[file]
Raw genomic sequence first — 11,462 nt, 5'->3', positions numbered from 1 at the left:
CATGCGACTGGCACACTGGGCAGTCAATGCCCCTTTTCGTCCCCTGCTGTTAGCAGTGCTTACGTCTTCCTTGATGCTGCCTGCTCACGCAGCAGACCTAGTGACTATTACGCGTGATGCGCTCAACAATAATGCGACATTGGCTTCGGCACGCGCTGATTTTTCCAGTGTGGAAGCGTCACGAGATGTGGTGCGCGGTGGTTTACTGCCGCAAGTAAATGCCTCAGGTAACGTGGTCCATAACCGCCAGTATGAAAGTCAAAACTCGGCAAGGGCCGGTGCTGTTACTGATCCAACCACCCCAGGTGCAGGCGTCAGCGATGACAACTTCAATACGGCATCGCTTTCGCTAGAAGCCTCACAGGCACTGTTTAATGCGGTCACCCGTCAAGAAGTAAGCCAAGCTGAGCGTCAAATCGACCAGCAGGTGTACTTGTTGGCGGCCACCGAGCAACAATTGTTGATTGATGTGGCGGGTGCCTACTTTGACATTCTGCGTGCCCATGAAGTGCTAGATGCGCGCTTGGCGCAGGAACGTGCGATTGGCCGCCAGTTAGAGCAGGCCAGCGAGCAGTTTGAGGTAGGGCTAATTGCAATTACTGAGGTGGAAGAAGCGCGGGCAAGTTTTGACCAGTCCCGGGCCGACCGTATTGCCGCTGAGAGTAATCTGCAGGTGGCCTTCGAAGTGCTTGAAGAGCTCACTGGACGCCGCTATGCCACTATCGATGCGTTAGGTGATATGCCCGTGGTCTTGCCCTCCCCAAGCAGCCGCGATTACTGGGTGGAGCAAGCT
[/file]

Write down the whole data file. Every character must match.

Raw genomic sequence first — 11,462 nt, 5'->3', positions numbered from 1 at the left:
CATGCGACTGGCACACTGGGCAGTCAATGCCCCTTTTCGTCCCCTGCTGTTAGCAGTGCTTACGTCTTCCTTGATGCTGCCTGCTCACGCAGCAGACCTAGTGACTATTACGCGTGATGCGCTCAACAATAATGCGACATTGGCTTCGGCACGCGCTGATTTTTCCAGTGTGGAAGCGTCACGAGATGTGGTGCGCGGTGGTTTACTGCCGCAAGTAAATGCCTCAGGTAACGTGGTCCATAACCGCCAGTATGAAAGTCAAAACTCGGCAAGGGCCGGTGCTGTTACTGATCCAACCACCCCAGGTGCAGGCGTCAGCGATGACAACTTCAATACGGCATCGCTTTCGCTAGAAGCCTCACAGGCACTGTTTAATGCGGTCACCCGTCAAGAAGTAAGCCAAGCTGAGCGTCAAATCGACCAGCAGGTGTACTTGTTGGCGGCCACCGAGCAACAATTGTTGATTGATGTGGCGGGTGCCTACTTTGACATTCTGCGTGCCCATGAAGTGCTAGATGCGCGCTTGGCGCAGGAACGTGCGATTGGCCGCCAGTTAGAGCAGGCCAGCGAGCAGTTTGAGGTAGGGCTAATTGCAATTACTGAGGTGGAAGAAGCGCGGGCAAGTTTTGACCAGTCCCGGGCCGACCGTATTGCCGCTGAGAGTAATCTGCAGGTGGCCTTCGAAGTGCTTGAAGAGCTCACTGGACGCCGCTATGCCACTATCGATGCGTTAGGTGATATGCCCGTGGTCTTGCCCTCCCCAAGCAGCCGCGATTACTGGGTGGAGCAAGCT